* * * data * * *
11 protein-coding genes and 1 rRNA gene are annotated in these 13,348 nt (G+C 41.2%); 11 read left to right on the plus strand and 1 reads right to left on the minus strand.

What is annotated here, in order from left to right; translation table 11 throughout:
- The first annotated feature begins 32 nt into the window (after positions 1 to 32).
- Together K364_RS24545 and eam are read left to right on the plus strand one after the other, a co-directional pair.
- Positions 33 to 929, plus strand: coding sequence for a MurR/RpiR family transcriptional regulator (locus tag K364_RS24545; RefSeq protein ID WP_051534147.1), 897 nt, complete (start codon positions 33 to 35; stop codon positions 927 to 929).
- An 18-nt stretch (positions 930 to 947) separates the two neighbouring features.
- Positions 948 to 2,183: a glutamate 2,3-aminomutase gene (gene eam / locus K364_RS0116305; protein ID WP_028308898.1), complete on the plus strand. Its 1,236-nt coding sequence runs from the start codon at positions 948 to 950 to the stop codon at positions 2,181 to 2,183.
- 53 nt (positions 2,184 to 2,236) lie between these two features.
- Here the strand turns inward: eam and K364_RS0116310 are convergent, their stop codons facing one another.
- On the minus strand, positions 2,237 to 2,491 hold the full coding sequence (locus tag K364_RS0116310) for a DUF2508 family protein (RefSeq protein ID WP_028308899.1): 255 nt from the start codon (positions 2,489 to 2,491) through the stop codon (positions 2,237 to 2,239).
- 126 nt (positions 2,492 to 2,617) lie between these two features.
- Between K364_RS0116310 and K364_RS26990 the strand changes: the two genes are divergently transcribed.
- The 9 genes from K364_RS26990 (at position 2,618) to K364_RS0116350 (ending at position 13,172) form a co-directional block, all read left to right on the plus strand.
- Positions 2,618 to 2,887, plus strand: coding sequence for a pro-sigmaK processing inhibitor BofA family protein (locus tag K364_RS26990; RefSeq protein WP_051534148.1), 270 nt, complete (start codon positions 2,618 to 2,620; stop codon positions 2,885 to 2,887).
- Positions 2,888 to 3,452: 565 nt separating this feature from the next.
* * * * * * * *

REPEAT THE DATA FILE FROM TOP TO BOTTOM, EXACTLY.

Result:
11 protein-coding genes and 1 rRNA gene are annotated in these 13,348 nt (G+C 41.2%); 11 read left to right on the plus strand and 1 reads right to left on the minus strand.

What is annotated here, in order from left to right; translation table 11 throughout:
- The first annotated feature begins 32 nt into the window (after positions 1 to 32).
- Together K364_RS24545 and eam are read left to right on the plus strand one after the other, a co-directional pair.
- Positions 33 to 929, plus strand: coding sequence for a MurR/RpiR family transcriptional regulator (locus tag K364_RS24545; RefSeq protein ID WP_051534147.1), 897 nt, complete (start codon positions 33 to 35; stop codon positions 927 to 929).
- An 18-nt stretch (positions 930 to 947) separates the two neighbouring features.
- Positions 948 to 2,183: a glutamate 2,3-aminomutase gene (gene eam / locus K364_RS0116305; protein ID WP_028308898.1), complete on the plus strand. Its 1,236-nt coding sequence runs from the start codon at positions 948 to 950 to the stop codon at positions 2,181 to 2,183.
- 53 nt (positions 2,184 to 2,236) lie between these two features.
- Here the strand turns inward: eam and K364_RS0116310 are convergent, their stop codons facing one another.
- On the minus strand, positions 2,237 to 2,491 hold the full coding sequence (locus tag K364_RS0116310) for a DUF2508 family protein (RefSeq protein ID WP_028308899.1): 255 nt from the start codon (positions 2,489 to 2,491) through the stop codon (positions 2,237 to 2,239).
- 126 nt (positions 2,492 to 2,617) lie between these two features.
- Between K364_RS0116310 and K364_RS26990 the strand changes: the two genes are divergently transcribed.
- The 9 genes from K364_RS26990 (at position 2,618) to K364_RS0116350 (ending at position 13,172) form a co-directional block, all read left to right on the plus strand.
- Positions 2,618 to 2,887, plus strand: coding sequence for a pro-sigmaK processing inhibitor BofA family protein (locus tag K364_RS26990; RefSeq protein WP_051534148.1), 270 nt, complete (start codon positions 2,618 to 2,620; stop codon positions 2,885 to 2,887).
- Positions 2,888 to 3,452: 565 nt separating this feature from the next.